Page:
Congress is considering the American Health Care Act.
Frederick, Md (KM) Citizens in and out of Congress are discussing and debating the merits of repealing the Affordable Care Act–often known as Obamacare–and replacing it with the American Health Care Act.
During Saturday’s “Success Happens” on WFMD, Dr. Mark Soberman, the Medical Director of Frederick Memorial Hospital’s Cancer Center, said there are problems with the Affordable Care Act which need to be addressed. “There are problems with the insurance exchanges. There are problems with the rate of rise of the premiums,” he says. “A lot of those premium rises have mitigated by subsidies, but then there’s a question of where the subsidies come from. So a lot of this come down to how to pay for the thing.”
The American Health Care Act was introduced by House Speaker Paul Ryan as a replacement for the Affordable Care Act. It has run into opposition from not only Democrats, but Conservative Republicans, many of whom campaigned on a promise to repeal Obamacare. Many are calling it “Obamacare lite.”
Dr. Mark Plaster, an emergency room physician and attorney, said coming up with any compromise on replacing the Affordable Care Act won’t be easy. “The country is just at each other’s throats, and we’re forgetting that we’re all in this together,” he said. “And in actual fact, we’re all trying to do the same thing which is trying to extend health insurance to the greatest number of people the best quality health insurance.”
The Congressional Budget Office say the American Health Care Act would reduce the federal deficit by $337-billion over the coming decade by cutting outlays for Medicaid and eliminating the Affordable Care Act’s subsidies for non-group health insurance. It would also do away with the Hospital Insurance payroll tax rate for high income taxpayers, a surtax on those taxpayers’ net investment income and the annual fee imposed on health insurers.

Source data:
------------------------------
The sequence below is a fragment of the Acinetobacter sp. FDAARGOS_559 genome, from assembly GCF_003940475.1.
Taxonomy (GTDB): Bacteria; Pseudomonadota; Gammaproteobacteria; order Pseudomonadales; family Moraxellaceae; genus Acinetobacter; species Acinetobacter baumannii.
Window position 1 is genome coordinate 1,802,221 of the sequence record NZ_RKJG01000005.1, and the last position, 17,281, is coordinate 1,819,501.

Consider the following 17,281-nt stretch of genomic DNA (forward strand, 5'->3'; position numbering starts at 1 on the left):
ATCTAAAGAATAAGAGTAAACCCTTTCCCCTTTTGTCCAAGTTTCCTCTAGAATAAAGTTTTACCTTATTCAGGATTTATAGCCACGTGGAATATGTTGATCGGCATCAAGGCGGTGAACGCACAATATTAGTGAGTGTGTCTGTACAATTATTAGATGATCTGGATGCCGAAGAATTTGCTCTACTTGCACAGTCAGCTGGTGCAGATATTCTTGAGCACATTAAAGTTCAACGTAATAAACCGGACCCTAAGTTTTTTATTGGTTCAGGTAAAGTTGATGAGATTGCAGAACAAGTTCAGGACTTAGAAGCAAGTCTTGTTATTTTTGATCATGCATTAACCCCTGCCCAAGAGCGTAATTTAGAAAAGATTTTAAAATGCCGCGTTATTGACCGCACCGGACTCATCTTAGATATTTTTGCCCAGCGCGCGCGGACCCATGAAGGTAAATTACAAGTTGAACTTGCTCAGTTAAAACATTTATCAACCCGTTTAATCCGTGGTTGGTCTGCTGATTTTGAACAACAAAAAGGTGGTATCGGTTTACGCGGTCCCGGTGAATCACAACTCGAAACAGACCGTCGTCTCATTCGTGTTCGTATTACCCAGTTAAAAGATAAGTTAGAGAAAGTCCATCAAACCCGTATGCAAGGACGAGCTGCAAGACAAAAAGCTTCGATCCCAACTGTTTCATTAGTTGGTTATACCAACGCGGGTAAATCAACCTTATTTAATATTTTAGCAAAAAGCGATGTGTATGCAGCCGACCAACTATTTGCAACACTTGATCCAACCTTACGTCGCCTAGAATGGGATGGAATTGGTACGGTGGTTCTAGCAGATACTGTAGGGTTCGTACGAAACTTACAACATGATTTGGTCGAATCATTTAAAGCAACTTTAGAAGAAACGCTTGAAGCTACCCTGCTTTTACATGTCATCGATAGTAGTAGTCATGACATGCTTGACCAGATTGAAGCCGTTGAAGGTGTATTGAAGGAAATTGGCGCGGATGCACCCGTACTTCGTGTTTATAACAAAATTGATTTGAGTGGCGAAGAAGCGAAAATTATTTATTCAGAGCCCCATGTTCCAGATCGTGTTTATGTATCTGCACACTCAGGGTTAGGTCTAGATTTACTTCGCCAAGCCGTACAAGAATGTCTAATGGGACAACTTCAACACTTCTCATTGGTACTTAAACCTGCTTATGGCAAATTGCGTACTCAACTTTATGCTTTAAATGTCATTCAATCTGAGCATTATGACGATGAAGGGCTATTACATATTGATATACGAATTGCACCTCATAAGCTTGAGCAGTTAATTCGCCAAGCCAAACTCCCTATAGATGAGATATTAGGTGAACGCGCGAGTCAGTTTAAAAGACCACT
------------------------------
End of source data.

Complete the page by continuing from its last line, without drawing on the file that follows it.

But the CBO says the American Health Care Act would mean that 14-million more people would be uninsured by 2018 due to the elimination of the penalties associated with the individual mandate to carry health insurance. That number would rise to 21-million in 2020, and 24-million in 2026.
David Liddle, the CFO of Mission of Mercy, said since the Affordable Care Act went into affect, fewer patients have been coming to the agency’s mobile health clinic. Speaking by phone on “Success Happens,” Liddle hoped those patients have obtained insured, and developed relationships with physicians and other providers to serve their health care needs. But, he said, having health insurance doesn’t mean you’ll always get the care you need. “There were new additional groups that were coming to us, and oftentimes many patients who got insurance through Obamacare–if you want to call it that–and found that the insurance wasn’t available for the actual care they needed,” says Liddle.
Dr. Plaster echoed similar comments. “We were anticipating with that with the extension of Medicaid that fewer people would go the emergency department. Exactly the opposite occurred,” he said. “More people had insurance, but the couldn’t get into a private office. So we actually saw the number of Medicaid patients in the emergency department go up.”
During this debate on health care, Dr. Soberman says the issue of quality is often left out. “We currently are in a volume-based system. We get paid for the volume of service we do. So the incentive is the more you do, the more the hospital, the physician, whomever, get paid,” he said. “But there is no reward for quality. There’s no value, value being the quality being the benefit to the patient divided by the cost.”
He said there are a number of organizations which are working on this issue.
Dr. Plaster said insurance is part of the problem because it insulates patients from the actual cost of their procedures, such as surgeries and their medications.
“I think we have quality health care here. We have some of the best if not the best in the world. It’s just too expensive,” said Dr. Plaster.
By Kevin McManus